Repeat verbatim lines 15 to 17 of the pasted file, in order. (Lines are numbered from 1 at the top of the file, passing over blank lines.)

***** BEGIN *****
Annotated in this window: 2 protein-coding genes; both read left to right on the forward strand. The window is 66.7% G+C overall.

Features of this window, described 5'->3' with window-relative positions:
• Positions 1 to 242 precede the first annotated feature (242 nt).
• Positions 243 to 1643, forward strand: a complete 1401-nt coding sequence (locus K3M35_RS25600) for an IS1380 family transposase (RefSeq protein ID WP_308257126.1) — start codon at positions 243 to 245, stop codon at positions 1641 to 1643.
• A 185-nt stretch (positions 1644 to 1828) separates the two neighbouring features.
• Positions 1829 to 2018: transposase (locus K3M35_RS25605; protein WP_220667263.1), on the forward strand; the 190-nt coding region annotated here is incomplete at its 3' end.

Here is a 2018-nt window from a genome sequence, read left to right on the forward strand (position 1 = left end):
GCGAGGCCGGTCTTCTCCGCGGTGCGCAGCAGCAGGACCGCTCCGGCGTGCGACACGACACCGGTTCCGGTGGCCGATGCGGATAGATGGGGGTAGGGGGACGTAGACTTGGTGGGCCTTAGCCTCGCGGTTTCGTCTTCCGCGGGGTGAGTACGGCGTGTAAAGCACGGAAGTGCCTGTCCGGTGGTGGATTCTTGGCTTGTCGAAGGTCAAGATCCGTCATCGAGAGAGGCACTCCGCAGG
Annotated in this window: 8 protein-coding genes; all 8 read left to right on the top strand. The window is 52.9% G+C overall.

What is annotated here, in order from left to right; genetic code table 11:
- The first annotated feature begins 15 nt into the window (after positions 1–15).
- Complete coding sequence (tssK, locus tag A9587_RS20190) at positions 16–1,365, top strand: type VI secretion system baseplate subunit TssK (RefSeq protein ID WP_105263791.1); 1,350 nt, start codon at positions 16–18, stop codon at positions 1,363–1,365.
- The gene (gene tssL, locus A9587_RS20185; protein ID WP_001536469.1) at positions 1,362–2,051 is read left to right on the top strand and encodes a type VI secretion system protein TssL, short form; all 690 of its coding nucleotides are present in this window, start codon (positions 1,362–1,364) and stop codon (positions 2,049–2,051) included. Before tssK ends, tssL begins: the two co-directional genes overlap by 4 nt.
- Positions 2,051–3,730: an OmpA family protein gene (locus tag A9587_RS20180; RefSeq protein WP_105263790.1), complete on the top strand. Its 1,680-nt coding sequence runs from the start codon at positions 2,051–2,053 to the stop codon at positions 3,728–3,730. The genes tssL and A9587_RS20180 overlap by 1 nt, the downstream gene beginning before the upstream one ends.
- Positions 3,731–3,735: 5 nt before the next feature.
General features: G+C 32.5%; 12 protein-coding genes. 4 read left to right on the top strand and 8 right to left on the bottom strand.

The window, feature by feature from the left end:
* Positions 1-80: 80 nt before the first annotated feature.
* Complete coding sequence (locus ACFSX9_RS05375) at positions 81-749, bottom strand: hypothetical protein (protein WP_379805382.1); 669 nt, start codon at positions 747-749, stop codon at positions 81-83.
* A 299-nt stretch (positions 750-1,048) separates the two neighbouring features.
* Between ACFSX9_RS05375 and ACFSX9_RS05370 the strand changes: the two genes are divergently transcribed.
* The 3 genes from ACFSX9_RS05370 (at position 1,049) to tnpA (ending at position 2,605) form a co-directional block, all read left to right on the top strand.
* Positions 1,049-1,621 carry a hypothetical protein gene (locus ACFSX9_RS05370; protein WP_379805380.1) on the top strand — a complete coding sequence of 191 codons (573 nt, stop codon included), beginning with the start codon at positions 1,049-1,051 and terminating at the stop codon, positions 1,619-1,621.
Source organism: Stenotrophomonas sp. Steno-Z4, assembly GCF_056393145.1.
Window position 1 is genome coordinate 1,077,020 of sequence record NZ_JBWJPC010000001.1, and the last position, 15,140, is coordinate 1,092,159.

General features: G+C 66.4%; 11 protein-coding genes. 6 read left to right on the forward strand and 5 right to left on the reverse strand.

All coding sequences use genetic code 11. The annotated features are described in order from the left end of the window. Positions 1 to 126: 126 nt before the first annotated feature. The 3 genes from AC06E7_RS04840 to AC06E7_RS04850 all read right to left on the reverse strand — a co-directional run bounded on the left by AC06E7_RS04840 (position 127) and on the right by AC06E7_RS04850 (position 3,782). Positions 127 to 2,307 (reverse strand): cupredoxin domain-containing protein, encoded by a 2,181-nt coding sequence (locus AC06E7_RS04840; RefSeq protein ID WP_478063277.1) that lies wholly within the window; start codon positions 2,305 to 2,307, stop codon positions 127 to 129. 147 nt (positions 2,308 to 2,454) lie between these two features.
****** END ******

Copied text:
- Positions 3,731–3,735: 5 nt before the next feature.
General features: G+C 32.5%; 12 protein-coding genes. 4 read left to right on the top strand and 8 right to left on the bottom strand.

The window, feature by feature from the left end: